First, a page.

We are usually taught that there are two types of black hole, the “stellar mass” black holes that are created after the death of massive stars, and the supermassive black holes which are millions or billions of times more massive and reside in the centers of most large galaxies. The search is now on for intermediate mass black holes (IMBHs) — or the “middle child” of the black hole family — but they are proving difficult to find.
IMBHs would be hundreds to tens of thousands of times the mass of the sun. These are too large to be created by a typical supernova, but too small to be called “supermassive.” The presence of these black holes has been hypothesized for over thirty years, but we have yet to find a definitive case.
Some models suggest that they should be hidden in the super-dense cores of globular clusters, but these are so crowded that it is hard to see very deep. Other models suggest that they would never survive there. Some galaxies that lack a central bulge of stars may have IMBHs residing in their centers, and two of these may have been detected with radio telescopes.
Feast your eyes on the infrared, optical, and x-ray image above of M82, a nearby galaxy undergoing a burst of star formation. The inset shows observations from NASA’s Chandra X-Ray Observatory, which was used along with data from ESA’s XMM Newton in two papers led by Hua Feng. The two brightest point sources may be elusive IMBHs.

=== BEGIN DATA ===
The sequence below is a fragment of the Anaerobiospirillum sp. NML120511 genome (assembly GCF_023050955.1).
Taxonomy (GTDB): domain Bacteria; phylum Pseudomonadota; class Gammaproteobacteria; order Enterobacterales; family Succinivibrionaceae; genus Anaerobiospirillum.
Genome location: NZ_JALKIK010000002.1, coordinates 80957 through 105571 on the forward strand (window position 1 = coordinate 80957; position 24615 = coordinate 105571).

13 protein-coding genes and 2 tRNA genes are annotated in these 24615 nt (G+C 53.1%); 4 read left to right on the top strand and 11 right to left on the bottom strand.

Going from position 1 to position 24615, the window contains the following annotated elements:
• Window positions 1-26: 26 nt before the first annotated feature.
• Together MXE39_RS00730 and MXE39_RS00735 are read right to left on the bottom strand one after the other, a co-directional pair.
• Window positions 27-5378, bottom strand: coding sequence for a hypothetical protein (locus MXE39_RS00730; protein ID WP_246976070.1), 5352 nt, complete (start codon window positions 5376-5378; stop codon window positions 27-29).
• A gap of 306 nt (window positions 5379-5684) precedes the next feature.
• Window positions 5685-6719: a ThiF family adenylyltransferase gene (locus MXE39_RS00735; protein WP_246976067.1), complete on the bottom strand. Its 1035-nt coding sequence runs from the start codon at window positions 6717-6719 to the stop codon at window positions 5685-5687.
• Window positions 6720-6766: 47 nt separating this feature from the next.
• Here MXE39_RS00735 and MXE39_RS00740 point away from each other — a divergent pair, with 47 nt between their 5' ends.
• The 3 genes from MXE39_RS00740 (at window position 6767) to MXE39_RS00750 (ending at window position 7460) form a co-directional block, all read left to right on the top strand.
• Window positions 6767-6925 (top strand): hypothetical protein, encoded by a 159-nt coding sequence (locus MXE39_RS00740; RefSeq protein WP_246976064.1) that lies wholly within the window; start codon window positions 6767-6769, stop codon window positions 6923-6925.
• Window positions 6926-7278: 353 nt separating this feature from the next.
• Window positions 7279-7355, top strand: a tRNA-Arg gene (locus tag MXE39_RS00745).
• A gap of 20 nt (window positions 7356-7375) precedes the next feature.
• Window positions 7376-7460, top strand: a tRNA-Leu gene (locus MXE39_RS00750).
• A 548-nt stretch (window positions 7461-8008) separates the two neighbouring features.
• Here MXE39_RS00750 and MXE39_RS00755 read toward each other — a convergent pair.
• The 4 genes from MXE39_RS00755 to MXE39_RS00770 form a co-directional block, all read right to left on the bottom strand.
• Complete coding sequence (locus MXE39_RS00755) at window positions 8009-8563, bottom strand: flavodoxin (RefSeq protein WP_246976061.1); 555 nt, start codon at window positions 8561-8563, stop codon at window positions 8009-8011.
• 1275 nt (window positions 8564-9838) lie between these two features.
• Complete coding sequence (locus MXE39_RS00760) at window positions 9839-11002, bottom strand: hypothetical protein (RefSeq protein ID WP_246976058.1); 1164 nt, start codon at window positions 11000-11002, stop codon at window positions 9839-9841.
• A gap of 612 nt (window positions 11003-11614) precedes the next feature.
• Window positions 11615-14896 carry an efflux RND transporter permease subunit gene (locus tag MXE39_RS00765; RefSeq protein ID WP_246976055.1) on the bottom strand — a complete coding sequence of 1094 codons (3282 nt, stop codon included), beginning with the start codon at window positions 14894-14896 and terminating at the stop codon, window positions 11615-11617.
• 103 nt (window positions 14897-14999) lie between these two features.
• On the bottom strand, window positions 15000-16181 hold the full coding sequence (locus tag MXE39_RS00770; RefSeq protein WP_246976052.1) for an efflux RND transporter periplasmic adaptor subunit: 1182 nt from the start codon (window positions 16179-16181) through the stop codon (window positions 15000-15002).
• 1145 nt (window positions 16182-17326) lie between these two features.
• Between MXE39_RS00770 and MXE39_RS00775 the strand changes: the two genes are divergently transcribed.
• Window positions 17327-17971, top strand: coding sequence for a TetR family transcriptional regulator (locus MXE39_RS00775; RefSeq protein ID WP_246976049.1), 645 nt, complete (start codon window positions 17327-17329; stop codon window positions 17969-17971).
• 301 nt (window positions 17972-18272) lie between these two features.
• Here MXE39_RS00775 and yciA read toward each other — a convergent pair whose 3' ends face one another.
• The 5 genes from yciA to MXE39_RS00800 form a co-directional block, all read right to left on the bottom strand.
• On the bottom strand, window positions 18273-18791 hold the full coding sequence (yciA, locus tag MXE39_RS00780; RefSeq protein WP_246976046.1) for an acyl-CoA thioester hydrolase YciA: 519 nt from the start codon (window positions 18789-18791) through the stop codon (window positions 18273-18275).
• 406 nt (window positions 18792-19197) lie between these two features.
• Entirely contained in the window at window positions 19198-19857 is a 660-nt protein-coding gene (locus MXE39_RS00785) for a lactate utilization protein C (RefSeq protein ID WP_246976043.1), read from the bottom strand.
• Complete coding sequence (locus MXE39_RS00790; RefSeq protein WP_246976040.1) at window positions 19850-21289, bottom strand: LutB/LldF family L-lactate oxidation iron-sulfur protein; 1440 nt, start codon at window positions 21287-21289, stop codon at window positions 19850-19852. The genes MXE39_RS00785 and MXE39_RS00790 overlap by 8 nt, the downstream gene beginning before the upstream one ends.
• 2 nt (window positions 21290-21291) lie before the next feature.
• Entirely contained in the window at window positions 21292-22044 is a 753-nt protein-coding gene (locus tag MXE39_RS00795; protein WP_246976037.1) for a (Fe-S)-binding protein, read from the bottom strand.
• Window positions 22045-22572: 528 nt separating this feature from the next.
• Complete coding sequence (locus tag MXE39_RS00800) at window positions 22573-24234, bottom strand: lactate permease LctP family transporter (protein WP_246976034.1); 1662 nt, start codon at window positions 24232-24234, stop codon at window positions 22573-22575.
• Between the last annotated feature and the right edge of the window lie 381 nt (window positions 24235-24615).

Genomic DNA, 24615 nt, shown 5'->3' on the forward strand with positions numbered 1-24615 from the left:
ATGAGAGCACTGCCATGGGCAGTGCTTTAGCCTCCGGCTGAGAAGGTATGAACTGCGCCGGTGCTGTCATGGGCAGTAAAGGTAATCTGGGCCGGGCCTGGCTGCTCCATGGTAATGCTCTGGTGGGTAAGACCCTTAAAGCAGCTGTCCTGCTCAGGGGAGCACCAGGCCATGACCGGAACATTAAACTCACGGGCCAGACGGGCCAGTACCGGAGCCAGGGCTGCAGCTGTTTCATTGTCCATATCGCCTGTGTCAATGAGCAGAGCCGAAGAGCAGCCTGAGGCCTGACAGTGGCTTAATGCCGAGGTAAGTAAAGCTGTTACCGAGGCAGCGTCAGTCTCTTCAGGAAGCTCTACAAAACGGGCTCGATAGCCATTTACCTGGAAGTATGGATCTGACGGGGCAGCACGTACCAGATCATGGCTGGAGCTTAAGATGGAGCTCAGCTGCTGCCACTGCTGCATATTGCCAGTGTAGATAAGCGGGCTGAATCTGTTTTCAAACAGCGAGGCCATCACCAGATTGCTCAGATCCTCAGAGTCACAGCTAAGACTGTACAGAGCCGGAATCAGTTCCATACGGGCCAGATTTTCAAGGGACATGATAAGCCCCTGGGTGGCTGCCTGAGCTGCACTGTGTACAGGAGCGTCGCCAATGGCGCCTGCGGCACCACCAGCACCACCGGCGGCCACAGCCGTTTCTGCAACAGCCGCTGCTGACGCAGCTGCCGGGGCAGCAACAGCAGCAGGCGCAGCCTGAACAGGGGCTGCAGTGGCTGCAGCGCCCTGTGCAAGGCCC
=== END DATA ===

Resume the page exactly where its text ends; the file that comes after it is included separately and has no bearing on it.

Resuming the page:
Astronomers made this determination based on the variability of the x-ray emission, as well as the x-ray spectrum, or how the light is spread out in energy. For one of these candidates, the variability of the x-rays and the spectrum of the disk around the black hole both indicate tens of thousands of solar masses.
We don’t know what could produce a black hole of such size, except that it may be representative of a “seed” black hole that was formed early in the universe’s history. Many of these are thought to have been the “seeds” of the supermassive black holes in the nuclei of galaxies today.
The other candidate intermediate mass black hole is thought to be a few hundred times the mass of the sun. This could have formed from the runaway collisions of massive stars in a cluster, which formed an unusually powerful supernova, leaving behind a big black hole. Or, many stellar-mass black holes may have collided to form this intermediate monster. Or, it could be something entirely unexpected.
Astrophysics is a tricky business. You need a certain kind of ingenuity to work with sparse data and to constantly improve your models of what processes are at work. It never is as simple as going out to “weigh” an object in space, so sometimes the answers are hard to come by. But, as I’ve heard in at least one of my group meetings, “if it was simple, it would have been done already.”
I don’t usually post to a bunch of scientific papers, but I had to dig a bit deeper to understand this story. Thanks to arxiv.org, you can dig into these papers as well!
Image Credits: Inset: X-ray: NASA/CXC/Tsinghua Univ./H. Feng et al.; Full-field:
X-ray: NASA/CXC/JHU/D.Strickland; Optical: NASA/ESA/STScI/AURA/The
Hubble Heritage Team; IR: NASA/JPL-Caltech/Univ. of AZ/C. Engelbracht